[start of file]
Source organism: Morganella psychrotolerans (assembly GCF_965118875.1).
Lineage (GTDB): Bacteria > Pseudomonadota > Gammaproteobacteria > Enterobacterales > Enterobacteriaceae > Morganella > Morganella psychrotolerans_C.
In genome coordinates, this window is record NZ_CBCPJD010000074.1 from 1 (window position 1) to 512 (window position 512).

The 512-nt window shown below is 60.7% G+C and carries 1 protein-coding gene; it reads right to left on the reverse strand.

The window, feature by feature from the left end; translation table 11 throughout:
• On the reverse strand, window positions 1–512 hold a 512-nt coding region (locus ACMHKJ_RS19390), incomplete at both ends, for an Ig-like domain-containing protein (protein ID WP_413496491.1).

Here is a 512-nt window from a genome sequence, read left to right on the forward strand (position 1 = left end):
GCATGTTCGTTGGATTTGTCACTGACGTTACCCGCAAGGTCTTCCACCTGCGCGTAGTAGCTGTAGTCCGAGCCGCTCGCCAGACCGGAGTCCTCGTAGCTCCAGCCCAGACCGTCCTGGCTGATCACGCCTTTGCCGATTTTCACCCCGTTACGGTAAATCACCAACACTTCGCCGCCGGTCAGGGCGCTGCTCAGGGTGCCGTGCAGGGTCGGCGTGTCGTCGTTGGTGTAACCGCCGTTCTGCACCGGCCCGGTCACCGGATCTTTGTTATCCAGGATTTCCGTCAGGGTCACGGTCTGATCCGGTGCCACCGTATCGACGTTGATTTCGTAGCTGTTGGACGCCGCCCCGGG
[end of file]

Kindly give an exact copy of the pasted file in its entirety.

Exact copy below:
Source organism: Morganella psychrotolerans (assembly GCF_965118875.1).
Lineage (GTDB): Bacteria > Pseudomonadota > Gammaproteobacteria > Enterobacterales > Enterobacteriaceae > Morganella > Morganella psychrotolerans_C.
In genome coordinates, this window is record NZ_CBCPJD010000074.1 from 1 (window position 1) to 512 (window position 512).

The 512-nt window shown below is 60.7% G+C and carries 1 protein-coding gene; it reads right to left on the reverse strand.

The window, feature by feature from the left end; translation table 11 throughout:
• On the reverse strand, window positions 1–512 hold a 512-nt coding region (locus ACMHKJ_RS19390), incomplete at both ends, for an Ig-like domain-containing protein (protein ID WP_413496491.1).

Here is a 512-nt window from a genome sequence, read left to right on the forward strand (position 1 = left end):
GCATGTTCGTTGGATTTGTCACTGACGTTACCCGCAAGGTCTTCCACCTGCGCGTAGTAGCTGTAGTCCGAGCCGCTCGCCAGACCGGAGTCCTCGTAGCTCCAGCCCAGACCGTCCTGGCTGATCACGCCTTTGCCGATTTTCACCCCGTTACGGTAAATCACCAACACTTCGCCGCCGGTCAGGGCGCTGCTCAGGGTGCCGTGCAGGGTCGGCGTGTCGTCGTTGGTGTAACCGCCGTTCTGCACCGGCCCGGTCACCGGATCTTTGTTATCCAGGATTTCCGTCAGGGTCACGGTCTGATCCGGTGCCACCGTATCGACGTTGATTTCGTAGCTGTTGGACGCCGCCCCGGG